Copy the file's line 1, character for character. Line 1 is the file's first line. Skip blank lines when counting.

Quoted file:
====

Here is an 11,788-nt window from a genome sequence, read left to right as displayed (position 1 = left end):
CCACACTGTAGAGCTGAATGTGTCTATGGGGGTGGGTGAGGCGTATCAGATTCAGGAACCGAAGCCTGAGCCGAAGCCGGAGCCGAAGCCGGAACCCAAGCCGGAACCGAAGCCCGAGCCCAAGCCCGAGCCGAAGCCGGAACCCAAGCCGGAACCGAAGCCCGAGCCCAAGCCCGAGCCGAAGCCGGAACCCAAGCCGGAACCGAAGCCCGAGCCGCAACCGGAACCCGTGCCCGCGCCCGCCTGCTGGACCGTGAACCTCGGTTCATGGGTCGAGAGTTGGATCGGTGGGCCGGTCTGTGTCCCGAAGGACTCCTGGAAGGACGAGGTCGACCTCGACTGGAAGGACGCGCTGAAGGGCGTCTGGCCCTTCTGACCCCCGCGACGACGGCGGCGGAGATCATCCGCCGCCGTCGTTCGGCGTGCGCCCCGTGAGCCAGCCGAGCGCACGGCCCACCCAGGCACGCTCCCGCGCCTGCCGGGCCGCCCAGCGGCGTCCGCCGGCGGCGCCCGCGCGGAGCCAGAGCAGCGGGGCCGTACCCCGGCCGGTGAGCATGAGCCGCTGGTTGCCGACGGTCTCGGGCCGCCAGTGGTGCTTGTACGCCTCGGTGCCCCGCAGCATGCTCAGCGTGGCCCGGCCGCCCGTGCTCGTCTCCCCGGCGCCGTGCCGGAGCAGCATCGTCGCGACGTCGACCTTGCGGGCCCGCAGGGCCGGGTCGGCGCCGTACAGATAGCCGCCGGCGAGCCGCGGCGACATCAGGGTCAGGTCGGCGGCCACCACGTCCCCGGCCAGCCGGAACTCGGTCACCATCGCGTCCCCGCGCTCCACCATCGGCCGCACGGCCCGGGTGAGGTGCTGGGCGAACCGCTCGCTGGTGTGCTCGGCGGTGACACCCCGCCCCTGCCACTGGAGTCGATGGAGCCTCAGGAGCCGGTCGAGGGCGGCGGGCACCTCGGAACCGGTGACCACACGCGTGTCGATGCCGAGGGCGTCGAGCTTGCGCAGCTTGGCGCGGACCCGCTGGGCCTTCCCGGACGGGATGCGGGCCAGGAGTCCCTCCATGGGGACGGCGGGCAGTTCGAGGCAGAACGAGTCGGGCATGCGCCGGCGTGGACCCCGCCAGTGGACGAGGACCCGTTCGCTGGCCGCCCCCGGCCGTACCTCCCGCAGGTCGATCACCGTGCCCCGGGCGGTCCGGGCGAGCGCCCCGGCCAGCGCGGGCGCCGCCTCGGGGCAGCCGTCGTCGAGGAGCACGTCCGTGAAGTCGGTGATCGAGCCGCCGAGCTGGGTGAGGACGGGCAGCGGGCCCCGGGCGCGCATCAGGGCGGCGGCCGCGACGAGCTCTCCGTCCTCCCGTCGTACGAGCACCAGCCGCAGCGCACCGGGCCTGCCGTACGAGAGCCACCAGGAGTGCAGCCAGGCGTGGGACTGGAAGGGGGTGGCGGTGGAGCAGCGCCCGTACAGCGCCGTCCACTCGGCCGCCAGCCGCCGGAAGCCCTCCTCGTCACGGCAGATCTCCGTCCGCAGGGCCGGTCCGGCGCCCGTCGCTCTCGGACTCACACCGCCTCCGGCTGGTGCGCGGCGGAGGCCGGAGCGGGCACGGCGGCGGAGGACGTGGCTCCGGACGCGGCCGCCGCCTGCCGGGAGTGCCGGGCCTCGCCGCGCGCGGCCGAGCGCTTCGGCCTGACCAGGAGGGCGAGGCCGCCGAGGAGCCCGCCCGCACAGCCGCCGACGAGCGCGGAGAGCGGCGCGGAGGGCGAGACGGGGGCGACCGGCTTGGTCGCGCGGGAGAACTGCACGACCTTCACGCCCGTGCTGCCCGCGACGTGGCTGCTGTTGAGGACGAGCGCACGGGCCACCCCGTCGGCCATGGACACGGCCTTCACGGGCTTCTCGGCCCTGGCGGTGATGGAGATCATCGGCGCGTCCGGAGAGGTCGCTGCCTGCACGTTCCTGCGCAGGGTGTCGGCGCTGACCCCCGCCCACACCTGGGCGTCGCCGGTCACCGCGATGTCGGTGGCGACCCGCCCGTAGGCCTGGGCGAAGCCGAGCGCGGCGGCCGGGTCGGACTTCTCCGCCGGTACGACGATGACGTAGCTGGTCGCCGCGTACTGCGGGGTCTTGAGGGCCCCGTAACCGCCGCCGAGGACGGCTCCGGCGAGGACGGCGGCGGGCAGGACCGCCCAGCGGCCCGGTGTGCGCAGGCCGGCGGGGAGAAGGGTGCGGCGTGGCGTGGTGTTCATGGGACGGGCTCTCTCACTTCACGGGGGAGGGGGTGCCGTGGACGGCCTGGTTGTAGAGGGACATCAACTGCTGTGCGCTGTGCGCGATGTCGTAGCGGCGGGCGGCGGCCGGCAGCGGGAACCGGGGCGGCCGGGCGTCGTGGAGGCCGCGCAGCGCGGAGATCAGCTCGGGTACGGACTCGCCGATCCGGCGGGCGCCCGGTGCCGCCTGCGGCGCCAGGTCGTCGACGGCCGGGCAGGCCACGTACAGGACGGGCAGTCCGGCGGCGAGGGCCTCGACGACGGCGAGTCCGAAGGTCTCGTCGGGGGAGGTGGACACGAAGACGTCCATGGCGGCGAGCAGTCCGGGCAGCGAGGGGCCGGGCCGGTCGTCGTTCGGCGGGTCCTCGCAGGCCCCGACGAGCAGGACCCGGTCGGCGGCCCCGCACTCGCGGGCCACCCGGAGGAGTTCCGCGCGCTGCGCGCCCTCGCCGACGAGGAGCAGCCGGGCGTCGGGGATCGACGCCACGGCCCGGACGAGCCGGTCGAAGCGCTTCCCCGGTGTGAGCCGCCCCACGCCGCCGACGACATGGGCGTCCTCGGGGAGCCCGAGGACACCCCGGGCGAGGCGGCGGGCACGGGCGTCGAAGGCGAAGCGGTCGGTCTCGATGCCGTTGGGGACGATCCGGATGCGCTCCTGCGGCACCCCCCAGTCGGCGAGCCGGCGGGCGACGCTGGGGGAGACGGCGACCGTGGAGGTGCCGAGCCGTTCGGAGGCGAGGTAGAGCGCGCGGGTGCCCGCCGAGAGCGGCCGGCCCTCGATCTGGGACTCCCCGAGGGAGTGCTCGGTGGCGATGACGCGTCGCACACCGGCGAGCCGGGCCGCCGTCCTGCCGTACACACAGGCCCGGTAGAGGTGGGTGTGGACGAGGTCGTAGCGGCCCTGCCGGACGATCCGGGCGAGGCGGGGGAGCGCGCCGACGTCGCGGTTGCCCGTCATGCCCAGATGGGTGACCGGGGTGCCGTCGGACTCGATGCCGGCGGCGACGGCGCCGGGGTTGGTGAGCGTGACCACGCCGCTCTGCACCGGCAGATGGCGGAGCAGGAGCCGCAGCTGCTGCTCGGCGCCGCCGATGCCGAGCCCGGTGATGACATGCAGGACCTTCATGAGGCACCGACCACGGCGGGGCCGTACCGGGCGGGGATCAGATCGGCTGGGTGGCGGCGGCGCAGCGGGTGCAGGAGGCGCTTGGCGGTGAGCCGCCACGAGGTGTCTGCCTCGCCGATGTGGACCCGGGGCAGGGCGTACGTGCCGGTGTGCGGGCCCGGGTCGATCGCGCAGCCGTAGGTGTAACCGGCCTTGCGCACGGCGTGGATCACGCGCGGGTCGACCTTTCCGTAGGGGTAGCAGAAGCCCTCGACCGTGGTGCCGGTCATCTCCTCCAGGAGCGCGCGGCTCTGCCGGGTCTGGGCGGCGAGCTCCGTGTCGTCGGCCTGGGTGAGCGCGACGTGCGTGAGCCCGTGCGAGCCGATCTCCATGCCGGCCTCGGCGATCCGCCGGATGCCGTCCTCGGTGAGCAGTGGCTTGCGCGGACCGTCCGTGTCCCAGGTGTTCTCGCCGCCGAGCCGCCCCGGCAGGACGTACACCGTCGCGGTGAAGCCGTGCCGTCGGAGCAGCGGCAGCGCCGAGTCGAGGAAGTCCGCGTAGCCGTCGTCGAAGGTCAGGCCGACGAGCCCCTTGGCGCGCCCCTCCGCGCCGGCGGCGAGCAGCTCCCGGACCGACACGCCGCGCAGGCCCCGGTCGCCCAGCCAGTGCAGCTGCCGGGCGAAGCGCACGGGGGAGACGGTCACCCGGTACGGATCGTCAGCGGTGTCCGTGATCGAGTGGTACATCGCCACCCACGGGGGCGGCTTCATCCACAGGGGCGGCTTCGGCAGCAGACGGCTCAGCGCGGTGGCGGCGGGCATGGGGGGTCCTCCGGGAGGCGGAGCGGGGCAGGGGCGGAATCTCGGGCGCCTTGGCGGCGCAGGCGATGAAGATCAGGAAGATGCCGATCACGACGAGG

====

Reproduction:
Here is an 11,788-nt window from a genome sequence, read left to right as displayed (position 1 = left end):